Treasury's Yellen to visit China July 6-9; US debt could be in focus: experts
Published: Jul 03, 2023 08:17 AM
China US File Photo:CFP

China US File Photo:CFP

As agreed between China and the United States, US Treasury Secretary Janet Yellen will visit China from July 6 to 9, China's Ministry of Finance confirmed on Monday.

Yellen's visit comes just weeks after Secretary of State Antony Blinken was in Beijing which experts said has opened up a window for pragmatic engagements between the two sides. It also coincides with the efforts of the US trying to avoid a recession while containing inflation.

The US Treasury said Yellen will discuss "the importance for our countries - as the world's two largest economies - to responsibly manage our relationship, communicate directly about areas of concern, and work together to address global challenges."

In a meeting with business leaders of US-China Business Council's Board of Directors in June, Yellen recognized the importance of trade and investment with China, given deep integration between the two economies.

In her speech in April, Yellen stressed that the US seeks a healthy economic relationship with China that fosters mutually beneficial growth and innovation and expands economic opportunity for American workers and businesses. It also seeks to cooperate on urgent global challenges like climate change and debt distress.

In commenting on Yellen's upcoming visit to China, Chinese experts said Yellen may address the fiscal and financial issues between the two countries during her trip to China at the backdrop of easing tensions between the US and China.

Veteran economist Tian Yun, told the Global Times on Monday that a major objective is to persuade China to refrain from reducing its holdings of US Treasury bonds and instead increase them at the appropriate time to help the US addressing inflation issues.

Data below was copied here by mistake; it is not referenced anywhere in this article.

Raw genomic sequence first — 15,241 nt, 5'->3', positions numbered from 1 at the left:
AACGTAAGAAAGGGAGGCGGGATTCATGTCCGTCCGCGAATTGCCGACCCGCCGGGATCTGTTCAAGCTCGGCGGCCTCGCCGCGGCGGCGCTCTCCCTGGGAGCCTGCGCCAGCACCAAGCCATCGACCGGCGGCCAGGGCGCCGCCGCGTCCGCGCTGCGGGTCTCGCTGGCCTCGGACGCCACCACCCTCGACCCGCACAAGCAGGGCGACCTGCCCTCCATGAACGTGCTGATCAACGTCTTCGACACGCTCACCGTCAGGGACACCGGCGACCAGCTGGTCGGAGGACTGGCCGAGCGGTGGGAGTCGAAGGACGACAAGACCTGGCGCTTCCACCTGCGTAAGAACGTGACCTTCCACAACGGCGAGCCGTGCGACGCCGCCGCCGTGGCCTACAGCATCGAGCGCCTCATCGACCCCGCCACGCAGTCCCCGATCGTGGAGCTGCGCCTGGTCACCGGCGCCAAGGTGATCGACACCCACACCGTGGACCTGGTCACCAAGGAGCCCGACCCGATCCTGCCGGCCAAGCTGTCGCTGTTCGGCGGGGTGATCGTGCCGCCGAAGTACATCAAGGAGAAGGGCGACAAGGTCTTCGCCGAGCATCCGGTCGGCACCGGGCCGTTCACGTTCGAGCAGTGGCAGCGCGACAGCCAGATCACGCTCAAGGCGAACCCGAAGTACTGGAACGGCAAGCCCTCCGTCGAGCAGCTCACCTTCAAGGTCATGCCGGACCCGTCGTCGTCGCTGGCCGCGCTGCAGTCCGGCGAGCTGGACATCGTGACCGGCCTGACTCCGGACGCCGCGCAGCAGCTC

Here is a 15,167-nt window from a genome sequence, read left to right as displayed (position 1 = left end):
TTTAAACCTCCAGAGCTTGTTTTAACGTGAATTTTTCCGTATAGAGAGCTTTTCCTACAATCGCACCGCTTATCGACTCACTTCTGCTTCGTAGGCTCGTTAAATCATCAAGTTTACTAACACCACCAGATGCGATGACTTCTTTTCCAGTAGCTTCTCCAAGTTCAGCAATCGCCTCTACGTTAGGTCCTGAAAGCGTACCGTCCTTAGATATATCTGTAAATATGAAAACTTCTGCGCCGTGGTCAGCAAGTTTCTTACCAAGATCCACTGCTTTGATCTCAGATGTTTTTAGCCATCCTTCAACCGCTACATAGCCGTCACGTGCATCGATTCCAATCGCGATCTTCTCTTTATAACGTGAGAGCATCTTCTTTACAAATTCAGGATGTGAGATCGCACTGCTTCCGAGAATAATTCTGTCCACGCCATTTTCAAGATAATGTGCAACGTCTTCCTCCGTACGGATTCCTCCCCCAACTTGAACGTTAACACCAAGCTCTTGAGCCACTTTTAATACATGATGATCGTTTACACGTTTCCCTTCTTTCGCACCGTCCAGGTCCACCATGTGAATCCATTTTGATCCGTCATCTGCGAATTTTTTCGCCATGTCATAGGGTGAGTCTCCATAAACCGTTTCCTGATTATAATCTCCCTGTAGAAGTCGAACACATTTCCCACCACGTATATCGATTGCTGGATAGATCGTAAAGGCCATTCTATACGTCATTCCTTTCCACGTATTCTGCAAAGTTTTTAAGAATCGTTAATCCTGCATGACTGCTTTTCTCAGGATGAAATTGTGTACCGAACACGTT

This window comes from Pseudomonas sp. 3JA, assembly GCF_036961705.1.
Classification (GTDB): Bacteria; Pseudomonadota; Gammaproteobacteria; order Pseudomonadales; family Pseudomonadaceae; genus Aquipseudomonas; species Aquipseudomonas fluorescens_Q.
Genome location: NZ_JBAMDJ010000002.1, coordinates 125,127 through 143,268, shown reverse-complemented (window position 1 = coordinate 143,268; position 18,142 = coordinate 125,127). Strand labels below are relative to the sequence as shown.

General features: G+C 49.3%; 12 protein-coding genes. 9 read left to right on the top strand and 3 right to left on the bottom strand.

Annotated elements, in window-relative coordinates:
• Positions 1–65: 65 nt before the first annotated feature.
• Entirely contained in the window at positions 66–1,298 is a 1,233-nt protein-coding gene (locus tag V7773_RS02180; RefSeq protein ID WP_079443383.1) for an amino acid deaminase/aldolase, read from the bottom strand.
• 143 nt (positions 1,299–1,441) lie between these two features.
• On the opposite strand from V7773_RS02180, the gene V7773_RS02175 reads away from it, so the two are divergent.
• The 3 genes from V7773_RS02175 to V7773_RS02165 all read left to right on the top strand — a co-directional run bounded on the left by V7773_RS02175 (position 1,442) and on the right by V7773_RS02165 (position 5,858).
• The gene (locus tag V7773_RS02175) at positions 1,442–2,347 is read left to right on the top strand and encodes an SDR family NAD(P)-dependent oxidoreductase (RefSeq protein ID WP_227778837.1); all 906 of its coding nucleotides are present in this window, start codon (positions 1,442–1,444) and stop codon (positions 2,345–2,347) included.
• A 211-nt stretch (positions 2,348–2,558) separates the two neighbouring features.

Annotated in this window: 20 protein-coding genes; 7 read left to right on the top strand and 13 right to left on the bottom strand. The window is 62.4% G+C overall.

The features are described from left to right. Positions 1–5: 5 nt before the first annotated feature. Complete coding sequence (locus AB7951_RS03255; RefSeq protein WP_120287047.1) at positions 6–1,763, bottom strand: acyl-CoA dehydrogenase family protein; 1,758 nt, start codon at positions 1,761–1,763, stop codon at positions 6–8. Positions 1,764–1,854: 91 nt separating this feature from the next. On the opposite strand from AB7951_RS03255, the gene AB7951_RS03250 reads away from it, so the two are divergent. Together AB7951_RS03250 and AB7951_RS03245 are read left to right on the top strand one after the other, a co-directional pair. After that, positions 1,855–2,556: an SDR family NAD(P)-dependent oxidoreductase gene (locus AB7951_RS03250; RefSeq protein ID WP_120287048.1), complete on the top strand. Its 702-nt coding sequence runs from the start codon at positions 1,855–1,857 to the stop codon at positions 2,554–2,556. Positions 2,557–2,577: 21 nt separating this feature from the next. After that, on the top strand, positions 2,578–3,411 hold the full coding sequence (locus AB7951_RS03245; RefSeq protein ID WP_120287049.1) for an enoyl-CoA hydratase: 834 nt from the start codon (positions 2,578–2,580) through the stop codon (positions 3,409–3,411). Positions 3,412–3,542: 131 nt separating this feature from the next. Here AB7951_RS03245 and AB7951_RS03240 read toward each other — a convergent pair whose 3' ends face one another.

As an important investor in Treasury bonds, Chinese mainland in April cut its holding of US Treasuries by $400 million to $868.9 billion, on increasing defaults risks, according to data released by the US Treasury on June 16.

According to updated information on the US Treasury website on June 16, the size of the US treasury bonds exceeded $32 trillion, reaching $32.039 trillion. If there is no foreign takeover, it will inevitably lead to increasing financial pressure on the US, experts said.

For the US side, China's holding of US Treasury bonds could have several positive effects, including reducing its inflation and assisting in balance sheet reduction, Tian said.

US domestic inflation is unlikely to fall to the Federal Reserve's two percent target until at least 2025, Federal Reserve Chairman Jerome Powell said on Wednesday.

Powell's remarks suggest the central bank's fight against inflation is far from over. Most economists think the rate increases ultimately will pull the US into at least a mildrecession.

The US may also consider lower tariffs on China, it would be beneficial for both countries economically, Tian said.

Wang Jisi, president of the Institute of International and Strategic Studies of Peking University, also noted on Monday that there are many issues that both governments and financial sectors need to address such as the falling exchange rate of the Chinese yuan compared to the US dollar and China's holding of US debt in addition to inflation.  

The outcome of the negotiations depends on whether Washington can truly turn its words into actions which will be crucial in determining whether the follow-up cooperation between the two countries can be effectively implemented and continued, Tian added.